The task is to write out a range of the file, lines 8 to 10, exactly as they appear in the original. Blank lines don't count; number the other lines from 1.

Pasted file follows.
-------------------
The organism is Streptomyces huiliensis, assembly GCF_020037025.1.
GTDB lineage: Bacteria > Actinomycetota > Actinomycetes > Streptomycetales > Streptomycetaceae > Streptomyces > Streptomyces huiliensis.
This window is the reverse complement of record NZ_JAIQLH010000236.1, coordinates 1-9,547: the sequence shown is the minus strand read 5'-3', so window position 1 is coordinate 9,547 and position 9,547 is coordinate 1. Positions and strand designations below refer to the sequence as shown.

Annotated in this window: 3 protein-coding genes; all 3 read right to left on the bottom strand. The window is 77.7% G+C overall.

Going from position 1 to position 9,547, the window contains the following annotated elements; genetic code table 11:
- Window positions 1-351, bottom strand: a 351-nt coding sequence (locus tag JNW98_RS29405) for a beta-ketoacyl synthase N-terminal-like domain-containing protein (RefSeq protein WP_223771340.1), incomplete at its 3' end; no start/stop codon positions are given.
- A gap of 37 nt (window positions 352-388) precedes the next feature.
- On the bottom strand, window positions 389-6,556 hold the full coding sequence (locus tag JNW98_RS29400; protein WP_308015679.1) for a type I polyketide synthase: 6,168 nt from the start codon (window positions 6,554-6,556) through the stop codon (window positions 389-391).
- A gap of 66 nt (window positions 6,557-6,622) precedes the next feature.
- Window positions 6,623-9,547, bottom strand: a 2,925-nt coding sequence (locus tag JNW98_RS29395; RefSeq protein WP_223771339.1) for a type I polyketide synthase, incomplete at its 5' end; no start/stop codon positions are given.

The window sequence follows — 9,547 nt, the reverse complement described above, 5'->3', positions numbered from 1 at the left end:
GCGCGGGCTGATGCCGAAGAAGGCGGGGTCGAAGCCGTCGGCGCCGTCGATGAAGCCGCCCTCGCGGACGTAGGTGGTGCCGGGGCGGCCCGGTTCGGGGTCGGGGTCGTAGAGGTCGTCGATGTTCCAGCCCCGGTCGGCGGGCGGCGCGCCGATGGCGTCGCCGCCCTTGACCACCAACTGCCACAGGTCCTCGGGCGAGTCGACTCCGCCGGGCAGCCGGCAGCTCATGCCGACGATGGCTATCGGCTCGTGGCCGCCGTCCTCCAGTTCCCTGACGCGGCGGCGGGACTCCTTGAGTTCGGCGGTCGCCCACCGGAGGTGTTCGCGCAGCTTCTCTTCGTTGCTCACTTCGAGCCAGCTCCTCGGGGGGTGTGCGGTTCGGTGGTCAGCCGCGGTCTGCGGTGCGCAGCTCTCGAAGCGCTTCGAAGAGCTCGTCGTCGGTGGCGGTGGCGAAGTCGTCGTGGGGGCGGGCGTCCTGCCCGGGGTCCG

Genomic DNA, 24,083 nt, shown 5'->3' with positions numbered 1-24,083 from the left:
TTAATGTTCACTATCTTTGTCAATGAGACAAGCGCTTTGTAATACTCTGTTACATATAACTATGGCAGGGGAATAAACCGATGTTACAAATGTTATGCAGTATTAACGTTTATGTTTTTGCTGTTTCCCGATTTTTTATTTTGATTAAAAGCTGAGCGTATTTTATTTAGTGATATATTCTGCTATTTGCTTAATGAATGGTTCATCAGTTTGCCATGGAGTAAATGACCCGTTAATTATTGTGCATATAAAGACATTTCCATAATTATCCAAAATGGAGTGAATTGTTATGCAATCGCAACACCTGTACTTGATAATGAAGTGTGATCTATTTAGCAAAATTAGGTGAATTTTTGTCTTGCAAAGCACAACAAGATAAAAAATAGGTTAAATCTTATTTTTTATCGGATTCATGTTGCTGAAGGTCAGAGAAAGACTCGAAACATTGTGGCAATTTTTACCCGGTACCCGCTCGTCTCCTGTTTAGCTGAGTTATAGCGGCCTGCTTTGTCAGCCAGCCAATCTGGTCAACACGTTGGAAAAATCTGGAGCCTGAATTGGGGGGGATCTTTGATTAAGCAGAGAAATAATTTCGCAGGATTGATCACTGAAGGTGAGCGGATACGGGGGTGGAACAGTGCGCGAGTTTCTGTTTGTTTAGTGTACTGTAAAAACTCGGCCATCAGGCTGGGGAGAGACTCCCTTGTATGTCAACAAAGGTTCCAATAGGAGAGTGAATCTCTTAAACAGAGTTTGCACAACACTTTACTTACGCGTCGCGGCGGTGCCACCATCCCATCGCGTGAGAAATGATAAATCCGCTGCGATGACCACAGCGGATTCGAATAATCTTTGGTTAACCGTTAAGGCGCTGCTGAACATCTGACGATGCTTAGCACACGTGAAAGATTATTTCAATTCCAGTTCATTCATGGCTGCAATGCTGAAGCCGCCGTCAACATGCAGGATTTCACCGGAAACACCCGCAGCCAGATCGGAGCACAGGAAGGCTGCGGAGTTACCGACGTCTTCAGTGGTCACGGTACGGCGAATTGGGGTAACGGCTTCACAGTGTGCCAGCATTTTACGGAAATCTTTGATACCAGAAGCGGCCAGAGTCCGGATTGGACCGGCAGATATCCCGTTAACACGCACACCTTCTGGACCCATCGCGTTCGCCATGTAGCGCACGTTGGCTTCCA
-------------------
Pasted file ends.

- On the bottom strand, window positions 389-6,556 hold the full coding sequence (locus tag JNW98_RS29400; protein WP_308015679.1) for a type I polyketide synthase: 6,168 nt from the start codon (window positions 6,554-6,556) through the stop codon (window positions 389-391).
- A gap of 66 nt (window positions 6,557-6,622) precedes the next feature.
- Window positions 6,623-9,547, bottom strand: a 2,925-nt coding sequence (locus tag JNW98_RS29395; RefSeq protein WP_223771339.1) for a type I polyketide synthase, incomplete at its 5' end; no start/stop codon positions are given.